WLS: I’ve heard that often. How can I say it nicely? It’s a junk argument that has no basis whatsoever. Would you take a person’s head only, or his hands, or his fingers, or his toes, or just a heart? You have to take the complete person. And an artist shows you stuff that you may not supposedly like, but once you hear it, it doesn’t matter whether you like it because memory is second to the heart beat. If you heard it, your inner consciousness has stored it. Whether you allow it to happen normally or whether you allow it to happen through intrusion, it’s going to influence you. The great master artist Miles Davis did a lot for music. He played most of his own music throughout his career. He understood the way in which the social system here worked. He was courageous in the sense that he wasn’t afraid to change and go in multiple directions. In fact, he did it all his life. Duke Ellington did the same thing. Most of these great artists changed all their life. But Miles Davis was most recognizable because frankly, his profile was a little bit bigger. Most people won’t take that, but it’s true.

Regarding my relationship to Miles Davis, let’s say it this way. When I approached the first Miles Davis project that I got involved in, Henry Kaiser would send me copies of his music to listen to. I would listen to it, maybe the theme of it, and drop it because what I was interested in doing was seeing how I could relate to his music by using the same principles that I use in my music. That makes it work, and that allows you to be able to expand it and go way beyond it.

For example, my sound is as powerful and great as Miles Davis. I don’t say that out of arrogance; I say that out of deep respect. The articulation that I use is quite different than his. His articulation had a lot of tonguing in it; mine doesn’t. It has where I chopped the wind by the tongue inside the mouth which is very different. Most people don’t know that. They think that it’s the same thing, but it’s not. The air column is stopped inside.

The other thing is that notion of creativity, not being afraid to explore your instrument, to allow the instrument to sound the way it will sound by itself no matter what you do to it. An instrument has a quality that, if you allow it to share it with you, to be a part of what you’re doing, it will give you a sound that no one else has. It will give you articulation and shapes or musical phrases and structures that no one has, and it will introduce this extra sonic aspect. It’s all inside the instrument, but most people fight hard to keep it from coming out. Before multiphonics got famous, everybody tried to avoid them. Multiphonics is easy, it’s when your lip gets tired and the little inner part gets relaxed a little bit and it buzzes or vibrates a little bit different. It cuts out some of the overtones and stuff, so it allows these multiphonics to pop in. While Booker Little was talking about being able to do that, he never quite affected it, and other guys was talking about doing it. The guys that made it most available, the three guys on the Plugged Nickel date that Miles Davis did. He used multiphonics on there. Lester Bowie used multiphonics on there. Wadada Leo Smith used multiphonics. And as a result, everybody that plays the trumpet now has investigated how to make multiphonics.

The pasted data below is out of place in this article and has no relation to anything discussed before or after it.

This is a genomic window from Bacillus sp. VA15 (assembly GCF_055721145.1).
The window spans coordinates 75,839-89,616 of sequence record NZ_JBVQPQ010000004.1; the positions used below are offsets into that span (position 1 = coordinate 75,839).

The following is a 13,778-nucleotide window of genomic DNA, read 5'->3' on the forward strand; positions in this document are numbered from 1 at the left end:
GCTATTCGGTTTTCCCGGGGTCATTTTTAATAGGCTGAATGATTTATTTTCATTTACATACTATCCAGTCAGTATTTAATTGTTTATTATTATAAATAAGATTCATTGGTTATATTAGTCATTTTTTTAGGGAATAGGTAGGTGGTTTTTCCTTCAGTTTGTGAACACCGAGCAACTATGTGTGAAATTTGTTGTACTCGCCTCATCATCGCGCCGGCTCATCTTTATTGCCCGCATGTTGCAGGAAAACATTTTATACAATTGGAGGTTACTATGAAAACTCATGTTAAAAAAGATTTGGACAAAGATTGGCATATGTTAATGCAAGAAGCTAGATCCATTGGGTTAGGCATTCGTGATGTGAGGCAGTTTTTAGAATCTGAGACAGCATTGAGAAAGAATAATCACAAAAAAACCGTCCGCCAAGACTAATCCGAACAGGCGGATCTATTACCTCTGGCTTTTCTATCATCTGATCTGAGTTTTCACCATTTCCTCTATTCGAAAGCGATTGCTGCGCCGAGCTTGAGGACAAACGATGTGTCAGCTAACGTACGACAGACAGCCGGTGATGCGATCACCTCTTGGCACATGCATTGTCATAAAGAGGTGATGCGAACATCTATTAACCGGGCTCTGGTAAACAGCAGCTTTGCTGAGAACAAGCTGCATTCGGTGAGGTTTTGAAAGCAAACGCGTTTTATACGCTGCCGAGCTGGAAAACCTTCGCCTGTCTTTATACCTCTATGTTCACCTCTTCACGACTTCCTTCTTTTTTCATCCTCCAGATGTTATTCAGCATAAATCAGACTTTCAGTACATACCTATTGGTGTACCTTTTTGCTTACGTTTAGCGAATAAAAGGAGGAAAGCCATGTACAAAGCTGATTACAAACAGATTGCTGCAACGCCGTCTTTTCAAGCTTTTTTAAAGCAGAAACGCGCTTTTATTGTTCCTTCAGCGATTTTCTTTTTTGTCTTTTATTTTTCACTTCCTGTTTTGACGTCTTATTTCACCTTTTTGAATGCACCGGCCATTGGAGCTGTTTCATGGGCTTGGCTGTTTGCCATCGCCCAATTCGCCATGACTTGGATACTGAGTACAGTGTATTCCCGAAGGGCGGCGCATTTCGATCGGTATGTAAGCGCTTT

FJO: Now Booker Little probably would have gotten there had he not died at the age of 23.

WLS: He would have gotten there. I mean like come on, the guy was fantastic. But the thing is his intent was there, and therefore he did it. You see, he was aware that it was possible, and therefore he did it.

FJO: This goes back to this point about the dichotomy of playing music with people and writing music for others to play. We talked about contemporary classical players. I want to get into this whole question of words. Like “contemporary,” “classical,” “jazz.” I think those words are all traps.

WLS: They are all traps. Yeah.